Food For The Poor, Jamaican Diaspora Seek Closer Ties for South Florida Caribbean Communities

COCONUT CREEK, Fla. (Oct. 26, 2010) –On Thursday, Nov. 18, Food For The Poor, in collaboration with the Consulate General of Jamaica, and the Jamaican Diaspora Advisory Board for Southern United States, will host an afternoon of thanksgiving and tour of the headquarters for Caribbean community diaspora organizations in South Florida.

The afternoon will begin with Thankful Thursday service followed by a panel presentation from Food For The Poor executives and field officers on best practices and resources for meeting the needs of the poor in the Caribbean. The event will be from 1 to 4 p.m., and will end with light refreshments and networking.

“Food For The Poor has a longstanding history and relationship with nations of the Caribbean. With the Thanksgiving season upon us, we wanted to share our blessings and lessons learned over the years in responding to the needs of the poorest of the poor,” said Robin Mahfood, Food For The Poor's President/CEO. “Diaspora community organizations have much to share and learn from each other in fostering our best response to disasters and to other areas of need in the respective countries of the region.”

Consul General Hon. Sandra Grant Griffiths said that the Consulate of Jamaica felt impelled to participate in such a gratifying and useful exercise. “The focus on effective, humanitarian assistance and human development management is fitting and always timely,” she said. “The particular vulnerability of our geographic region requires that we “as communities” become better equipped to be our brothers’ keepers.”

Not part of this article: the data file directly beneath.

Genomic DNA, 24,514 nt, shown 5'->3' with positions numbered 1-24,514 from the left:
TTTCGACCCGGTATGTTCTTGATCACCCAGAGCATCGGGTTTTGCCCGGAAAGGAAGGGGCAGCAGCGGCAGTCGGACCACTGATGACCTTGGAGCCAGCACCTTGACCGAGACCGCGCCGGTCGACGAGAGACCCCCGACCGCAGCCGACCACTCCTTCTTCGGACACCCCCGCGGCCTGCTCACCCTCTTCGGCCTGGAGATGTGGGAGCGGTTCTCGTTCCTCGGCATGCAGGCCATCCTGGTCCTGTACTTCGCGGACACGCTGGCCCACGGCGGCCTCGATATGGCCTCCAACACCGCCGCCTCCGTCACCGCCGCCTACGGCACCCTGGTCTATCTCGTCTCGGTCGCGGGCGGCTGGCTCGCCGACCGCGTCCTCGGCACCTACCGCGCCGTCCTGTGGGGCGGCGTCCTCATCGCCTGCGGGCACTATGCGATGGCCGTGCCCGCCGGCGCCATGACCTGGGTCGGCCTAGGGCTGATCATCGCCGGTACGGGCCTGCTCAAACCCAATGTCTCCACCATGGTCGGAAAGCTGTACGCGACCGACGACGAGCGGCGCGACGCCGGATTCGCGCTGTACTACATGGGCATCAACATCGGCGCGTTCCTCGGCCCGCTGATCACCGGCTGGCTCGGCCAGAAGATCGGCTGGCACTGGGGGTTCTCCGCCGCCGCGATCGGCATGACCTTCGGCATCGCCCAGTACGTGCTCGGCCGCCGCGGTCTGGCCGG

The commitment to improve access to education is a key initiative of Food For The Poor, and the session will focus especially on how the South Florida community can make the future brighter for thousands of children.

“The Caribbean community continues to grow exponentially across America. It is critical that community organizations build capacity and foster community partnerships to respond to the needs of their local diaspora communities and also to the needs of our respective countries of heritage. Food For The Poor epitomizes this example of organizational excellence. We have much to learn for the benefit of our communities,” stated Marlon Hill, Jamaican Diaspora Advisory Board member for the Southern United States.

Food For The Poor, the third-largest international relief and development organization in the nation, does much more than feed millions of hungry poor in 17 countries of the Caribbean and Latin America. This interdenominational Christian agency provides emergency relief assistance, clean water, medicines, educational materials, homes, support for orphans and the aged, skills training and micro-enterprise development assistance, with more than 96 percent of all donations going directly to programs that help the poor.

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Kathy Skipper
Director of Public Relations
954-427-2222, ext. 6614